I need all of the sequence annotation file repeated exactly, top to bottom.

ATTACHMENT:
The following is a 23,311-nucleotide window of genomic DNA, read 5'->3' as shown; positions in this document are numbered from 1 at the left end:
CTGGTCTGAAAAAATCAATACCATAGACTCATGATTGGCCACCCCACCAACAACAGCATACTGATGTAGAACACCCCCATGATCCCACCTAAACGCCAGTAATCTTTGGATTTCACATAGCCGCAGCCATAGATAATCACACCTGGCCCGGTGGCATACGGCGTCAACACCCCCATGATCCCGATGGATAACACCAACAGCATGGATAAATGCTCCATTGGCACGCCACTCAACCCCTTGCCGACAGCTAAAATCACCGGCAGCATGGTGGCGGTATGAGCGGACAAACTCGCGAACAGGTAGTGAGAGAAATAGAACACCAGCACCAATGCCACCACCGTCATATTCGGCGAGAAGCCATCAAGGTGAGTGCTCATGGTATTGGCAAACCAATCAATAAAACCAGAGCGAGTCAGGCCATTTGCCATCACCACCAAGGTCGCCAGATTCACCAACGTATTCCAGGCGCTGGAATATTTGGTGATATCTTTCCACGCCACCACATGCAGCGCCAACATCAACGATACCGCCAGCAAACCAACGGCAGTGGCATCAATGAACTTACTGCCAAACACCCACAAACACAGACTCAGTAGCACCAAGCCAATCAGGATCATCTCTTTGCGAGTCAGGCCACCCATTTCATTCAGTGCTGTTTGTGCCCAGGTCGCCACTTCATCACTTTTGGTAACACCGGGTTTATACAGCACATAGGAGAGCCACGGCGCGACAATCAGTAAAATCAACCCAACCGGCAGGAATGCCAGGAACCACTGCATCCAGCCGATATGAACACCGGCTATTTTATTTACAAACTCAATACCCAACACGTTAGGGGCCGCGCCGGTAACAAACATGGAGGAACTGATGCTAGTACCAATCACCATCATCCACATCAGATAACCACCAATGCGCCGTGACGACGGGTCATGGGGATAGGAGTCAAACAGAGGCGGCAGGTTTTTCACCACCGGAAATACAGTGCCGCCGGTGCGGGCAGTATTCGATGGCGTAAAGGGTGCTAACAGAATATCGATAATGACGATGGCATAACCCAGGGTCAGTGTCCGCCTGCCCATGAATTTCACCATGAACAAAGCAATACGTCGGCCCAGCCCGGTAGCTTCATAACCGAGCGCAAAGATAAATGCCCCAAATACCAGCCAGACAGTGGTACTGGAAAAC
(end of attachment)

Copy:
The following is a 23,311-nucleotide window of genomic DNA, read 5'->3' as shown; positions in this document are numbered from 1 at the left end:
CTGGTCTGAAAAAATCAATACCATAGACTCATGATTGGCCACCCCACCAACAACAGCATACTGATGTAGAACACCCCCATGATCCCACCTAAACGCCAGTAATCTTTGGATTTCACATAGCCGCAGCCATAGATAATCACACCTGGCCCGGTGGCATACGGCGTCAACACCCCCATGATCCCGATGGATAACACCAACAGCATGGATAAATGCTCCATTGGCACGCCACTCAACCCCTTGCCGACAGCTAAAATCACCGGCAGCATGGTGGCGGTATGAGCGGACAAACTCGCGAACAGGTAGTGAGAGAAATAGAACACCAGCACCAATGCCACCACCGTCATATTCGGCGAGAAGCCATCAAGGTGAGTGCTCATGGTATTGGCAAACCAATCAATAAAACCAGAGCGAGTCAGGCCATTTGCCATCACCACCAAGGTCGCCAGATTCACCAACGTATTCCAGGCGCTGGAATATTTGGTGATATCTTTCCACGCCACCACATGCAGCGCCAACATCAACGATACCGCCAGCAAACCAACGGCAGTGGCATCAATGAACTTACTGCCAAACACCCACAAACACAGACTCAGTAGCACCAAGCCAATCAGGATCATCTCTTTGCGAGTCAGGCCACCCATTTCATTCAGTGCTGTTTGTGCCCAGGTCGCCACTTCATCACTTTTGGTAACACCGGGTTTATACAGCACATAGGAGAGCCACGGCGCGACAATCAGTAAAATCAACCCAACCGGCAGGAATGCCAGGAACCACTGCATCCAGCCGATATGAACACCGGCTATTTTATTTACAAACTCAATACCCAACACGTTAGGGGCCGCGCCGGTAACAAACATGGAGGAACTGATGCTAGTACCAATCACCATCATCCACATCAGATAACCACCAATGCGCCGTGACGACGGGTCATGGGGATAGGAGTCAAACAGAGGCGGCAGGTTTTTCACCACCGGAAATACAGTGCCGCCGGTGCGGGCAGTATTCGATGGCGTAAAGGGTGCTAACAGAATATCGATAATGACGATGGCATAACCCAGGGTCAGTGTCCGCCTGCCCATGAATTTCACCATGAACAAAGCAATACGTCGGCCCAGCCCGGTAGCTTCATAACCGAGCGCAAAGATAAATGCCCCAAATACCAGCCAGACAGTGGTACTGGAAAAC